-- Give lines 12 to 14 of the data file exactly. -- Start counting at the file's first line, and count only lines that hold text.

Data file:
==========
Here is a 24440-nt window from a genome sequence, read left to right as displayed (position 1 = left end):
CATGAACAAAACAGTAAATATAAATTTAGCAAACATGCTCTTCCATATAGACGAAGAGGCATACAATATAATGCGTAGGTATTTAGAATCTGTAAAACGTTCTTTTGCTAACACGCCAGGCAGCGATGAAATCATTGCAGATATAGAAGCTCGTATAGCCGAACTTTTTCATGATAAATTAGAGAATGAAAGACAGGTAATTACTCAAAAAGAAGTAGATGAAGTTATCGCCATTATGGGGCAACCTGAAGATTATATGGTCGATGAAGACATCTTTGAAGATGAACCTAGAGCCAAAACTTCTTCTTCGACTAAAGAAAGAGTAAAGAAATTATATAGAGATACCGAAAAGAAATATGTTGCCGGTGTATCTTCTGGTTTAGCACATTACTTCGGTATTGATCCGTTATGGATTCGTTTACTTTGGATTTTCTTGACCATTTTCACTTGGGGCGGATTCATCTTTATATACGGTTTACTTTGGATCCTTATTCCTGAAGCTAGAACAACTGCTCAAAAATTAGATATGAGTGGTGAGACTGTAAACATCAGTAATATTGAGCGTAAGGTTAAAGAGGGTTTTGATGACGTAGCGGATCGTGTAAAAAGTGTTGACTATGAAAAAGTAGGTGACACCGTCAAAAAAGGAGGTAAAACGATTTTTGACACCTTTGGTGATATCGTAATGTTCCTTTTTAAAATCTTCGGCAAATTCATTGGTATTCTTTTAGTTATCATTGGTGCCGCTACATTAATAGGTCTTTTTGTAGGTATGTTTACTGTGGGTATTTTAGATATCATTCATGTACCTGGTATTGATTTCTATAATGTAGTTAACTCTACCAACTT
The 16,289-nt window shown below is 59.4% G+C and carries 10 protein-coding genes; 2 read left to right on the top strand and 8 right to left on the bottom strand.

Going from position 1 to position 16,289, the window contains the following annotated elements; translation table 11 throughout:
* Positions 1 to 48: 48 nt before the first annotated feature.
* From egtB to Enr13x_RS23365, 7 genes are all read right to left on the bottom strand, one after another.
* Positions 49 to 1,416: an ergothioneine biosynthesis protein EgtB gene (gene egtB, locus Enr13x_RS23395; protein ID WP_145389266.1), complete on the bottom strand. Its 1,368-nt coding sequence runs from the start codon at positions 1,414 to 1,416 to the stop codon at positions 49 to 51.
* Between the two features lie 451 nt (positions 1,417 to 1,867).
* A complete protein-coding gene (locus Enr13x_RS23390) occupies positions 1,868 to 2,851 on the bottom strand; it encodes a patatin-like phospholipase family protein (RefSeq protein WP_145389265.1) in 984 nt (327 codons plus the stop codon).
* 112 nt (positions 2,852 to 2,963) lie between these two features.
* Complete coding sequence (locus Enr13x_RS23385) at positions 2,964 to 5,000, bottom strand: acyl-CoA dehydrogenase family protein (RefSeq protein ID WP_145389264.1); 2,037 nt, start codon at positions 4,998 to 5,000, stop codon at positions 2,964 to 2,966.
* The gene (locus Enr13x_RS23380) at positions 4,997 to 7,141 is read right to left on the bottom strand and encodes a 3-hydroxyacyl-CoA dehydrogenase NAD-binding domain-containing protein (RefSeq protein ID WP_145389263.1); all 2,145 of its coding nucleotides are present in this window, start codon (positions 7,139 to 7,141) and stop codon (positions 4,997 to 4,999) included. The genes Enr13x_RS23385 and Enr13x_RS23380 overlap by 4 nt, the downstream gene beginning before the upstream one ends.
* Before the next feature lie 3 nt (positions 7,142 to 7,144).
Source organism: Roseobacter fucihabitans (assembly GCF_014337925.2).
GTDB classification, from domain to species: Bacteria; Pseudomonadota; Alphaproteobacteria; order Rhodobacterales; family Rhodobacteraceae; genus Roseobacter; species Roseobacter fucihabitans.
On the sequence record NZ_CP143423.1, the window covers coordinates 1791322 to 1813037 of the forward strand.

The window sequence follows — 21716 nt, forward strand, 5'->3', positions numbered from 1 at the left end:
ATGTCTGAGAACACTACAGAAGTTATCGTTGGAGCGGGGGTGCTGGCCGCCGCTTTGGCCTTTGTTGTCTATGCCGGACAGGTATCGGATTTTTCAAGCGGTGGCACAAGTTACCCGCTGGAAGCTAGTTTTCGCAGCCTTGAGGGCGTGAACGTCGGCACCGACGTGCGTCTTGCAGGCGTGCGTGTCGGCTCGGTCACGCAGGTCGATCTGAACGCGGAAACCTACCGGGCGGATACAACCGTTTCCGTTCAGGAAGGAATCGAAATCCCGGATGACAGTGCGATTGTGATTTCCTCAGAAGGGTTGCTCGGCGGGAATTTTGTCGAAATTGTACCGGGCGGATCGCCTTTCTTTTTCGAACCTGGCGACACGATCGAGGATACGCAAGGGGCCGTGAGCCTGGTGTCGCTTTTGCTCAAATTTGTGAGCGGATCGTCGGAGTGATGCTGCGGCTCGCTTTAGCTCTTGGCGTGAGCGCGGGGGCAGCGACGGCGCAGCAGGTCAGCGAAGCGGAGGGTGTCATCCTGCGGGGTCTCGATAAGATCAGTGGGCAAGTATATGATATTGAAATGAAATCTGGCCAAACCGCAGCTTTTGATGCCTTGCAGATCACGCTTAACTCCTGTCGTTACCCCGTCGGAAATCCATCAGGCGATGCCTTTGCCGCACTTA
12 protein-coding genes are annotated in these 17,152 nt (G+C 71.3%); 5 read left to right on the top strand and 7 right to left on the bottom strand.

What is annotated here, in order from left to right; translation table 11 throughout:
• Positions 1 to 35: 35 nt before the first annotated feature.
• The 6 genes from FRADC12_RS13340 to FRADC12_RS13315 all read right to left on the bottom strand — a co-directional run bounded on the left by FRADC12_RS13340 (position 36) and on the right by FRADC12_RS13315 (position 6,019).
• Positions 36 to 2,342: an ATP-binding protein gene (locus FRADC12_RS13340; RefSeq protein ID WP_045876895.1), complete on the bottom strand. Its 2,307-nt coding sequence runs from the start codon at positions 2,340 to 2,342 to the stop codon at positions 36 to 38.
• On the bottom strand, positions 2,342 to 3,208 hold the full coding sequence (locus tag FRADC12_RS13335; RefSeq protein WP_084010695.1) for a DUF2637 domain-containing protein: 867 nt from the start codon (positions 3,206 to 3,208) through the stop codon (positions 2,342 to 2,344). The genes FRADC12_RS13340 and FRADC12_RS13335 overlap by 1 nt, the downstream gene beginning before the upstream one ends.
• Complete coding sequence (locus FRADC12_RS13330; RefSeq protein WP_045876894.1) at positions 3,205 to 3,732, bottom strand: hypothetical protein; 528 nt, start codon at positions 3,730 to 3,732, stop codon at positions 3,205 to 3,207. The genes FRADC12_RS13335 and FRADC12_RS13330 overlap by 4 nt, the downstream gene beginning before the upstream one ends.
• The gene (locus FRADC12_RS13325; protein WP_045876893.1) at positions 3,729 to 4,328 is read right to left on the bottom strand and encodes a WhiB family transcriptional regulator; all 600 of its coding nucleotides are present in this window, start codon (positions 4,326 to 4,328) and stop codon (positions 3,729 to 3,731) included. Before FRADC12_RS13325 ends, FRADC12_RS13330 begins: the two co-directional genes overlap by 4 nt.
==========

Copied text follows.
* The gene (locus Enr13x_RS23380) at positions 4,997 to 7,141 is read right to left on the bottom strand and encodes a 3-hydroxyacyl-CoA dehydrogenase NAD-binding domain-containing protein (RefSeq protein ID WP_145389263.1); all 2,145 of its coding nucleotides are present in this window, start codon (positions 7,139 to 7,141) and stop codon (positions 4,997 to 4,999) included. The genes Enr13x_RS23385 and Enr13x_RS23380 overlap by 4 nt, the downstream gene beginning before the upstream one ends.
* Before the next feature lie 3 nt (positions 7,142 to 7,144).
Source organism: Roseobacter fucihabitans (assembly GCF_014337925.2).